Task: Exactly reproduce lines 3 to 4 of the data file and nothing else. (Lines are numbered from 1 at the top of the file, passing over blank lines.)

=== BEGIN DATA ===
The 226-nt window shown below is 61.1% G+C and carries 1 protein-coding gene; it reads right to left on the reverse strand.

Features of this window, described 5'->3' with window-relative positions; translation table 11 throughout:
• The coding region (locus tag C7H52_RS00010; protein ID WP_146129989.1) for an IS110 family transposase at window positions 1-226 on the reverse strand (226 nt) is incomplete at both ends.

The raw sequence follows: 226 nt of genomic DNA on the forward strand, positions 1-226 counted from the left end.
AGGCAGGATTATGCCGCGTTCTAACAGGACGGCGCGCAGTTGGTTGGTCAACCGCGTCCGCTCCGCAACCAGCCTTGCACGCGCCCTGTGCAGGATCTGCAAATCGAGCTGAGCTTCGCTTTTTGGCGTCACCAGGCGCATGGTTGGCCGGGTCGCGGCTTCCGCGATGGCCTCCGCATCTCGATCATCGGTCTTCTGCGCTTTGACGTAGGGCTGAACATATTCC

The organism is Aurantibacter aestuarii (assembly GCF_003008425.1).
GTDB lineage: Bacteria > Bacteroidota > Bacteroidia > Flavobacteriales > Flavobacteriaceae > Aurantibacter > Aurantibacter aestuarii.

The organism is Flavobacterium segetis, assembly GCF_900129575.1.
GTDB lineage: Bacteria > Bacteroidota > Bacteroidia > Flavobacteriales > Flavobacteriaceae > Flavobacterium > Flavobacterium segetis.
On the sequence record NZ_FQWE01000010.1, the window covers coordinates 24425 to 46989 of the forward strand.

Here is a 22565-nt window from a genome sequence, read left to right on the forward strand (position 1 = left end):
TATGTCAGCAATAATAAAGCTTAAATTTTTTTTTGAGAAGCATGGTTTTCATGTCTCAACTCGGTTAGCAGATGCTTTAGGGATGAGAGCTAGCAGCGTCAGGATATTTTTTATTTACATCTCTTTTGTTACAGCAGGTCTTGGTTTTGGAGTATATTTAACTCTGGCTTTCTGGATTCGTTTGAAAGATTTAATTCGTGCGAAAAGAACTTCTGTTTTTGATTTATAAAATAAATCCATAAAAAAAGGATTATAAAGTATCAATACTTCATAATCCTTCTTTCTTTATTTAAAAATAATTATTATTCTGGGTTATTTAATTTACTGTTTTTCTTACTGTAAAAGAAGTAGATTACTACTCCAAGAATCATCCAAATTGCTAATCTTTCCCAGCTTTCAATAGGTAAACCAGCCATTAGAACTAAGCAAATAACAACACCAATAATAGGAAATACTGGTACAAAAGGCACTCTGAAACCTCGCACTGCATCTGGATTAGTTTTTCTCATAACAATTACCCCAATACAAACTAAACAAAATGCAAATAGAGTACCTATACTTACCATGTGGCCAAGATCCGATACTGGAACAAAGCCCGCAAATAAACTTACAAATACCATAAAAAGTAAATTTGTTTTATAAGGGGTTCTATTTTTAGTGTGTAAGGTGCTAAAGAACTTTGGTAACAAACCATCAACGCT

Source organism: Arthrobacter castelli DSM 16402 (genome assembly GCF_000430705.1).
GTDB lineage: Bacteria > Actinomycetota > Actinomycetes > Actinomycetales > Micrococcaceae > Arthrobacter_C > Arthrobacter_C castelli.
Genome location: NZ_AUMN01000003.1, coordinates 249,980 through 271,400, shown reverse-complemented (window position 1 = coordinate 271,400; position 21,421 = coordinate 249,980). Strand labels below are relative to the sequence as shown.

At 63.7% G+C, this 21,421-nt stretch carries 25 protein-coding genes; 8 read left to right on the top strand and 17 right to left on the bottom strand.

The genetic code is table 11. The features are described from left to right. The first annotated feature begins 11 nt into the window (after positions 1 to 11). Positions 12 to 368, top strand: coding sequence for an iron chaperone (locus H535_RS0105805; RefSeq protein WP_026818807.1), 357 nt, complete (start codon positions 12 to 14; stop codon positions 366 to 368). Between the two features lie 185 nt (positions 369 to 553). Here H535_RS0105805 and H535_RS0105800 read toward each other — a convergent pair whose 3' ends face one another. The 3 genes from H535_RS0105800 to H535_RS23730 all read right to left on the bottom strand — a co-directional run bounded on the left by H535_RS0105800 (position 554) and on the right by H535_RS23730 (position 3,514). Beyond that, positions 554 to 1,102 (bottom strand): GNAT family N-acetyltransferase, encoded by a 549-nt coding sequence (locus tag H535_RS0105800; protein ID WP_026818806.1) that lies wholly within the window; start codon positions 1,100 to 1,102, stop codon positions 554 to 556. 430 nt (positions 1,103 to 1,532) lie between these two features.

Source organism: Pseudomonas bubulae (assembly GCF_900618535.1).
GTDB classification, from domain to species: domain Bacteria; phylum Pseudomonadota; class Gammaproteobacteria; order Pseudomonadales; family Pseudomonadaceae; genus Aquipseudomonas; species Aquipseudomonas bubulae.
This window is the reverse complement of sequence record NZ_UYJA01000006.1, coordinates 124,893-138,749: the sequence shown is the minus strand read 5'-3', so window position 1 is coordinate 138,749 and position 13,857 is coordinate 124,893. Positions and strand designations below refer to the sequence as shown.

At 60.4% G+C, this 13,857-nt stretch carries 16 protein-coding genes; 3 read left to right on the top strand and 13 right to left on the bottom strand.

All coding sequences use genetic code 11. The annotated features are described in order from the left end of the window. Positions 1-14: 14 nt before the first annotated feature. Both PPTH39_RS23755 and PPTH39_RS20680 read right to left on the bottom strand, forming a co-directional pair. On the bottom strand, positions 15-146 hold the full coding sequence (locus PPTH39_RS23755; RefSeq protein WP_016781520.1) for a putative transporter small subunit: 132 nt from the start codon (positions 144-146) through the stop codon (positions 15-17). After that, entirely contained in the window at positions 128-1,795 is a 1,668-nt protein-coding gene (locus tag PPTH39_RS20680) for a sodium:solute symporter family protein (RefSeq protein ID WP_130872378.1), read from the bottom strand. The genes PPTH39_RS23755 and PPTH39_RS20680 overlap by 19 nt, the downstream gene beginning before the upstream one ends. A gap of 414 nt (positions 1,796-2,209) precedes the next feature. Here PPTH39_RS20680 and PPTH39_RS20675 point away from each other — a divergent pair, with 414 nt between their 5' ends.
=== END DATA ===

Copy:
• The coding region (locus tag C7H52_RS00010; protein ID WP_146129989.1) for an IS110 family transposase at window positions 1-226 on the reverse strand (226 nt) is incomplete at both ends.

The raw sequence follows: 226 nt of genomic DNA on the forward strand, positions 1-226 counted from the left end.